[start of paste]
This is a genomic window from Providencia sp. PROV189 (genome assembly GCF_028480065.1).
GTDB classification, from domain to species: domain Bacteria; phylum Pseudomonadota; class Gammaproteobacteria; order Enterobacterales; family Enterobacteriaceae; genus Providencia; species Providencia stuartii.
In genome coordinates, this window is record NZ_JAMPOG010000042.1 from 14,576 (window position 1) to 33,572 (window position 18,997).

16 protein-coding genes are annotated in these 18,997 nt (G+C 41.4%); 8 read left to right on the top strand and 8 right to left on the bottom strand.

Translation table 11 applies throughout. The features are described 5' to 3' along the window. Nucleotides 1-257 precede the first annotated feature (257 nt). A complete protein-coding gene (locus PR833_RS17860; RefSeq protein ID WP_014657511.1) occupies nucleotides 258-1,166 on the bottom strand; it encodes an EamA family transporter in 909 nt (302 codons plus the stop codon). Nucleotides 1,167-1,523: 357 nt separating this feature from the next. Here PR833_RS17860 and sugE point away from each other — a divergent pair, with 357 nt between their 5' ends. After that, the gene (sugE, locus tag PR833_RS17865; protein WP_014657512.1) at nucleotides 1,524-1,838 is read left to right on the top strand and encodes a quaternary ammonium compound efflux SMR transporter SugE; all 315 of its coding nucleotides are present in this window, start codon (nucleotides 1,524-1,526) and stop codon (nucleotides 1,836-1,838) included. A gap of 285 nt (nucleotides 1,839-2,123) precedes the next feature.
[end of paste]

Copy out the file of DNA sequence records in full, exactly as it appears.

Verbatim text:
This is a genomic window from Providencia sp. PROV189 (genome assembly GCF_028480065.1).
GTDB classification, from domain to species: domain Bacteria; phylum Pseudomonadota; class Gammaproteobacteria; order Enterobacterales; family Enterobacteriaceae; genus Providencia; species Providencia stuartii.
In genome coordinates, this window is record NZ_JAMPOG010000042.1 from 14,576 (window position 1) to 33,572 (window position 18,997).

16 protein-coding genes are annotated in these 18,997 nt (G+C 41.4%); 8 read left to right on the top strand and 8 right to left on the bottom strand.

Translation table 11 applies throughout. The features are described 5' to 3' along the window. Nucleotides 1-257 precede the first annotated feature (257 nt). A complete protein-coding gene (locus PR833_RS17860; RefSeq protein ID WP_014657511.1) occupies nucleotides 258-1,166 on the bottom strand; it encodes an EamA family transporter in 909 nt (302 codons plus the stop codon). Nucleotides 1,167-1,523: 357 nt separating this feature from the next. Here PR833_RS17860 and sugE point away from each other — a divergent pair, with 357 nt between their 5' ends. After that, the gene (sugE, locus tag PR833_RS17865; protein WP_014657512.1) at nucleotides 1,524-1,838 is read left to right on the top strand and encodes a quaternary ammonium compound efflux SMR transporter SugE; all 315 of its coding nucleotides are present in this window, start codon (nucleotides 1,524-1,526) and stop codon (nucleotides 1,836-1,838) included. A gap of 285 nt (nucleotides 1,839-2,123) precedes the next feature.